If you want to add color and flair to your home decor, then you might want to explore the different ways you can use house plants to create a stylish, welcoming room. In recent years, indoor trees and tropical house plants have been used to brighten living rooms, decorate entryways, spice up bedrooms, enrich window sills, furnish offices, and adorn kitchens. Low-light plants are a popular choice because they are low-maintenance and can grow well anywhere, but some people prefer fast-growing options to fill a space.
From beautiful indoor tropical plants with colorful flowers and big leaves to large potted trees you can grow inside, there are many types of plants that can thrive indoors when cared for properly with the right amount of sunlight and water. To inspire you with green ideas, we compiled a list of the best indoor trees and tropical house plants that will flourish in your home!
Gorgeous Tropical House Plants and Trees To Grow Indoors At Home
House plants are good for your health and offer many benefits at home. Indoor plants not only elevate a space, but studies have shown that they reduce stress and fatigue, improve your mood, increase creativity and productivity, and clean the air in your home by absorbing toxins and producing oxygen.
Tropical plants and small trees are versatile, have a timeless aesthetic, and can accommodate all kinds of decor styles and interior designs. Large floor plants can be placed next to couches and windows for a classy touch or used as budget-friendly alternatives to minimally decorate open spaces in living rooms.
Small tree plants can fit anywhere and deliver a pop of color with broad appeal. Tall indoor plants make cozy living rooms and bedrooms feel larger and more vibrant. Exotic plants with big leaves can be eye-catching, while small and medium-sized greenery can help you grow a luscious indoor garden.
Common tropical house plants and trees you can choose to grow include the Bird of Paradise, Dragon Tree, Norfolk Island Pine, Ficus, Corn Plant, Parlor Palm, Yucca, Split Leaf, Anthurium, Chinese Money Plant, and mini Palm Tree.
Whether you live in an apartment or home with a farmhouse, rustic, modern, traditional, minimalist, or French country style, there are a variety of house plants to look at.
Check out these amazing tropical indoor plants and trees to grow in your home and inspire your decor!
Bird of Paradise (Strelitzia reginae)
When grown outdoors, these plants produce gorgeous flowers that resemble birds. It is rare for them to flower indoors, but the large, smooth leaves still add color and texture to a room.
Birds of paradise need bright light to flourish, but it can be either direct or indirect. This plant does best in humid conditions but can also grow well in a drier climate with weekly watering.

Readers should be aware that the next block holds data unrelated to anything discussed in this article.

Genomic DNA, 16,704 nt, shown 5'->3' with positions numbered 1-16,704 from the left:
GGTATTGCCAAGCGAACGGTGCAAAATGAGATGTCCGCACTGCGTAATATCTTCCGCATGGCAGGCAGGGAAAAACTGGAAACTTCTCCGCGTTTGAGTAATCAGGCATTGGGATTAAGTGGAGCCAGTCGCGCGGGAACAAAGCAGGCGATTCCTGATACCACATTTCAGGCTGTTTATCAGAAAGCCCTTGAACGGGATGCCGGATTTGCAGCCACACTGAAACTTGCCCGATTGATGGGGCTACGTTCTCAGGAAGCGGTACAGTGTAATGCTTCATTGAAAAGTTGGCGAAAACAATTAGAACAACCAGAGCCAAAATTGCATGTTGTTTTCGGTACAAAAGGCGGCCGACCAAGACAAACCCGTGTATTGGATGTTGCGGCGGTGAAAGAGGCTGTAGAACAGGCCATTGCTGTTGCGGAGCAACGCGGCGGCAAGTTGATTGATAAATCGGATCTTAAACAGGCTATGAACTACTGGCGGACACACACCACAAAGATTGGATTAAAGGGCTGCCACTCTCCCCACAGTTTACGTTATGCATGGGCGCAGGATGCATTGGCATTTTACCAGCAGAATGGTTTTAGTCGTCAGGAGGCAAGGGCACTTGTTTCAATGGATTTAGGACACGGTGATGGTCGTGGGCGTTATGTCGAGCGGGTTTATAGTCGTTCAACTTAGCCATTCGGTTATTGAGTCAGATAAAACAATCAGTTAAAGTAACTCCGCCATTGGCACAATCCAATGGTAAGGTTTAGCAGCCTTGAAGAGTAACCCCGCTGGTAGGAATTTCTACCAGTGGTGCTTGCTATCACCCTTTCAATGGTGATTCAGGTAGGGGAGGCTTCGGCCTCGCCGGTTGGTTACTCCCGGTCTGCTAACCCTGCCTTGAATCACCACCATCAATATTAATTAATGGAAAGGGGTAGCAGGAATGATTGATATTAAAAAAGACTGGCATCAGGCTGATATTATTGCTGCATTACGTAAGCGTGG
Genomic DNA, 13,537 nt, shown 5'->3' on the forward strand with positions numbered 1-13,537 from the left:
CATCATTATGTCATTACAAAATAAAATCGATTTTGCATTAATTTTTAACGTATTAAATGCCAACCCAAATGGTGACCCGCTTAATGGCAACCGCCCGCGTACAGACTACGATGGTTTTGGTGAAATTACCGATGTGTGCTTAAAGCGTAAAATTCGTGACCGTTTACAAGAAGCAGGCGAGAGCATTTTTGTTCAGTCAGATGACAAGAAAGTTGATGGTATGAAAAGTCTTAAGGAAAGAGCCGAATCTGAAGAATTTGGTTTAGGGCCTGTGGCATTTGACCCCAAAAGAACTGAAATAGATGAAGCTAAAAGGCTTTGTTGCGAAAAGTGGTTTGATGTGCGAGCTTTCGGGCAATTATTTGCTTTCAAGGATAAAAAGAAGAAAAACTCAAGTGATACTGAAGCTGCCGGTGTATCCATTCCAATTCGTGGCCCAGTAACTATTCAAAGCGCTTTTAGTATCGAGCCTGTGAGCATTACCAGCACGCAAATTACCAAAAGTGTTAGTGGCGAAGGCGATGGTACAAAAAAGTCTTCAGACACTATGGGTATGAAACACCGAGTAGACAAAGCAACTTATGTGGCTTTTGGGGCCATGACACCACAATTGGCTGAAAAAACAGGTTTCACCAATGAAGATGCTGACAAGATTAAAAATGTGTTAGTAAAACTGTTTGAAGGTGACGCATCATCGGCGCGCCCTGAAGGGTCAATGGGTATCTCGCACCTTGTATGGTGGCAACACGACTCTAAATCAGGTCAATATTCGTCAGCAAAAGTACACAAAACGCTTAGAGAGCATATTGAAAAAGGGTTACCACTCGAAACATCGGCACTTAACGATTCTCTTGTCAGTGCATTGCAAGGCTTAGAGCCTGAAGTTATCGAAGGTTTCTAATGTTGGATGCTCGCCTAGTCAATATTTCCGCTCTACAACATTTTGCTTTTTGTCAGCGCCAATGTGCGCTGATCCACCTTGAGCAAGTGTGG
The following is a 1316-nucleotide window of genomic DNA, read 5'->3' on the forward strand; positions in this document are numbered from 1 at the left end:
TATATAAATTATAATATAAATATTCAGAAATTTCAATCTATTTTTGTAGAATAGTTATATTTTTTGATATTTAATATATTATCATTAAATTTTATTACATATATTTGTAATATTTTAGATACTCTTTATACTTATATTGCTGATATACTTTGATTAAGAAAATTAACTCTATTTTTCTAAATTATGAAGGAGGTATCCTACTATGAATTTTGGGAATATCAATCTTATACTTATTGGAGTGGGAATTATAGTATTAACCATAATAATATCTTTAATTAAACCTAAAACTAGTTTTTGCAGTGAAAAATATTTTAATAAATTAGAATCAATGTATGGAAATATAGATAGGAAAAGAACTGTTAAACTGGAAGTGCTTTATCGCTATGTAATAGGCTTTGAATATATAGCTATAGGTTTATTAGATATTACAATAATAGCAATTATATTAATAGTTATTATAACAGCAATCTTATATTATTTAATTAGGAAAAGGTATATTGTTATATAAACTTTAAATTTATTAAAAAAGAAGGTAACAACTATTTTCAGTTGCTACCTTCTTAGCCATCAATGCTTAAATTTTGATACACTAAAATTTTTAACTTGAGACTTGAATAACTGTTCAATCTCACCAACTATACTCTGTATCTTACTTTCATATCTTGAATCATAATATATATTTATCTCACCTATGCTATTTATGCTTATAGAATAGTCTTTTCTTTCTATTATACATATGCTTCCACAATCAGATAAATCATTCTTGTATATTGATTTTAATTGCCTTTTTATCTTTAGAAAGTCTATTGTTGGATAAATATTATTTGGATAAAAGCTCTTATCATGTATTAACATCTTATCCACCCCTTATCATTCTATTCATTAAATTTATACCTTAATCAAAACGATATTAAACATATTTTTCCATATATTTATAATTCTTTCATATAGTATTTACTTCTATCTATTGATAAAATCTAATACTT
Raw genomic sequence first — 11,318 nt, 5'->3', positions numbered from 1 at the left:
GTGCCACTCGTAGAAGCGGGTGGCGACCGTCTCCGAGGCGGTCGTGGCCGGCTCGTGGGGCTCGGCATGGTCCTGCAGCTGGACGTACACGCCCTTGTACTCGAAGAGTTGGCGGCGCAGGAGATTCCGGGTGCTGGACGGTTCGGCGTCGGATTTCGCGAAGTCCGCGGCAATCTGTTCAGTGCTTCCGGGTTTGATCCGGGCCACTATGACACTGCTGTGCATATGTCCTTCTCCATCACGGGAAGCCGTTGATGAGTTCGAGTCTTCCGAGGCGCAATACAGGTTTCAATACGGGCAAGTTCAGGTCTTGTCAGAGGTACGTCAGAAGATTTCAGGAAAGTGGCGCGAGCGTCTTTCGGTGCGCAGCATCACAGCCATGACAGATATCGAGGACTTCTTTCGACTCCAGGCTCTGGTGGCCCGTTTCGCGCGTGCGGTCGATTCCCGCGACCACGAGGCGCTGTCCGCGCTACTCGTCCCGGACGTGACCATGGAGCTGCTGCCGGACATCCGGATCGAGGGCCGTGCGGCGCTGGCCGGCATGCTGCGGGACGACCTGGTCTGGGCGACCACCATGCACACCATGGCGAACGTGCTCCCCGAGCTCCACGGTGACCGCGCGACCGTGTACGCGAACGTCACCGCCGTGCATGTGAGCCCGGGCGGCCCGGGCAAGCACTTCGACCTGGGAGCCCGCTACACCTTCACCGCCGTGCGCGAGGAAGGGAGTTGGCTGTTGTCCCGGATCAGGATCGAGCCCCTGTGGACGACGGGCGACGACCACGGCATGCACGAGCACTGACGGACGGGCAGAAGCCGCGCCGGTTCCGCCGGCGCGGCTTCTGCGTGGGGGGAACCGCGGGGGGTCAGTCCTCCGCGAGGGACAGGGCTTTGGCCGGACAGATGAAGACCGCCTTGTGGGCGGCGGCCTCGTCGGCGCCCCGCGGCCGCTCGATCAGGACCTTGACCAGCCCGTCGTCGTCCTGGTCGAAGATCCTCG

Even if you don’t live in the tropics, these plants can help you feel like you’re on an island getaway.
European Olive (Olea europea)
Houseplants have seen a huge rise in popularity lately, and one of the trendiest plants is the European Olive. They have a simple sophistication to them, and the sage color of their foliage is very on-trend.
Olive trees need full sun for at least six hours a day, so keep them in a room with plenty of natural light. They grow well in drier climates, so you can let the top inch or so of soil dry completely before watering.
This elegant tree can truly elevate your living room and home decor.
Tree Fern (Cyatheales)
When you think of ferns, you probably think of lush, feathery plants that grow close to the forest floor. But tree ferns, which are native to Australia and New Zealand, can grow to truly immense proportions.
These plants come from a humid environment, so they need plenty of moisture. Make sure the soil is always kept moist. If you live in a dry climate, consider getting a humidifier. They do best in light that is bright but filtered or indirect.
With their height and intricately lacy leaves, tree ferns are a beautiful addition to any home.
Flamingo Flower (Anthurium andraeanum)
For a houseplant that brings in a pop of color, you won’t regret getting an anthurium. Also known as a laceleaf or flamingo flower, this plant features smooth, sturdy green leaves, as well as some modified leaves in shades of pink or red. Because of its appearance, this cute indoor tropical plant should be placed on an entry or coffee table for classy decor.
These sturdy air plants don’t require much care. They do well in bright indirect sunlight, and watering should be spaced out several days apart to allow the soil to partially dry out.
If you’re looking for a plant that’s high on style but low on effort, anthuriums are a pretty choice you’ll love in your home.
Indoor Palm Tree (Arecaceae)
The indoor palm tree is the ultimate tropical plant for your home. Most palm trees are easy to grow and maintain because they adapt to their surroundings. This amazing plant will provide a stately and majestic presence in your home. While this type of palm tree will eventually become a big tree, these types of plants are known as slow-growers and this process will take years.